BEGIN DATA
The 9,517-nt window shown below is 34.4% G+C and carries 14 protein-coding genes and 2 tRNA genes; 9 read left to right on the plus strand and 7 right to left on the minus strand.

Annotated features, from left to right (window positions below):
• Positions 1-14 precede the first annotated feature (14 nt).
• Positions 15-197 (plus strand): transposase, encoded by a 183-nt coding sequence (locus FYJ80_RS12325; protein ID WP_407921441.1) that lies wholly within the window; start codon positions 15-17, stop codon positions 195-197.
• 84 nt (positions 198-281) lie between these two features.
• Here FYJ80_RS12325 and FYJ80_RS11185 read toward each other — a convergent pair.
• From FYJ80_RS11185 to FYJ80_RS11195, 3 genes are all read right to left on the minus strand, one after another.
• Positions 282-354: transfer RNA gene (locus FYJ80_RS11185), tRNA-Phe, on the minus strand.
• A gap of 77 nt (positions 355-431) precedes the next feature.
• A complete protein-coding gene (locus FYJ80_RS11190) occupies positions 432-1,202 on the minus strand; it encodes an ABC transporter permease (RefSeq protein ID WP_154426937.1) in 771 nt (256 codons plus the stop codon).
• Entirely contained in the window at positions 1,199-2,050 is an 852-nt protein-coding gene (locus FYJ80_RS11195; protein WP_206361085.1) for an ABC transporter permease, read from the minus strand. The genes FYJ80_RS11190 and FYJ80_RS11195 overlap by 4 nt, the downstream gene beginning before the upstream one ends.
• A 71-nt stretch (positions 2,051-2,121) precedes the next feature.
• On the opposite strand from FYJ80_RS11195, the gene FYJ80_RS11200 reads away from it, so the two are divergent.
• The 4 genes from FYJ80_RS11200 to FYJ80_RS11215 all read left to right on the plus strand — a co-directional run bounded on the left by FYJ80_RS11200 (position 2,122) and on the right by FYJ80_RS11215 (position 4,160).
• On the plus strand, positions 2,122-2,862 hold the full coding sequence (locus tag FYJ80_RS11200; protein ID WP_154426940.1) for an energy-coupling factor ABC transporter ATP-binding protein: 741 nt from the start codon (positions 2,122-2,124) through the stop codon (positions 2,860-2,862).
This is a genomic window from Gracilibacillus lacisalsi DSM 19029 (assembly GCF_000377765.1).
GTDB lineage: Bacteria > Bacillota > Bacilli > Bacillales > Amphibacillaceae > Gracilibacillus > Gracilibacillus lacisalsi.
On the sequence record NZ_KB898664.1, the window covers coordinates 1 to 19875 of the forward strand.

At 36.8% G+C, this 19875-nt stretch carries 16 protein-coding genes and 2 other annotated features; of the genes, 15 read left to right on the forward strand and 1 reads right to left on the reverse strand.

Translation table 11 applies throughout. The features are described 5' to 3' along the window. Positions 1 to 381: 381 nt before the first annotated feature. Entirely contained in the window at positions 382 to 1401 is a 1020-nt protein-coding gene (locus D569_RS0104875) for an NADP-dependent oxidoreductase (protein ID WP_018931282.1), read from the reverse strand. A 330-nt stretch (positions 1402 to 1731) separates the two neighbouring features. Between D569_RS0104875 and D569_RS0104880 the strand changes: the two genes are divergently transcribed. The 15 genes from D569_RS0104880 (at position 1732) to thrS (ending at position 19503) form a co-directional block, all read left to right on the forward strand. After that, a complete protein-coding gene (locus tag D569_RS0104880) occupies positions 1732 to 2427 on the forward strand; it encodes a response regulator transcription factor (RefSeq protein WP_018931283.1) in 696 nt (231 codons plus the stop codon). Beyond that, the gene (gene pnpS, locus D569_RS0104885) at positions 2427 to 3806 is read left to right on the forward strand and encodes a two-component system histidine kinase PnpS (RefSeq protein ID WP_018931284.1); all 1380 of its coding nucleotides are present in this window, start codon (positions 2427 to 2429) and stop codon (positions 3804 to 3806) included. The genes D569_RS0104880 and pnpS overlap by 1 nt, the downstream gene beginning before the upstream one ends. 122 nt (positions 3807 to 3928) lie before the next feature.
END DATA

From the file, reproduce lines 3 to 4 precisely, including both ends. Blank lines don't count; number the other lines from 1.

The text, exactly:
• Positions 1-14 precede the first annotated feature (14 nt).
• Positions 15-197 (plus strand): transposase, encoded by a 183-nt coding sequence (locus FYJ80_RS12325; protein ID WP_407921441.1) that lies wholly within the window; start codon positions 15-17, stop codon positions 195-197.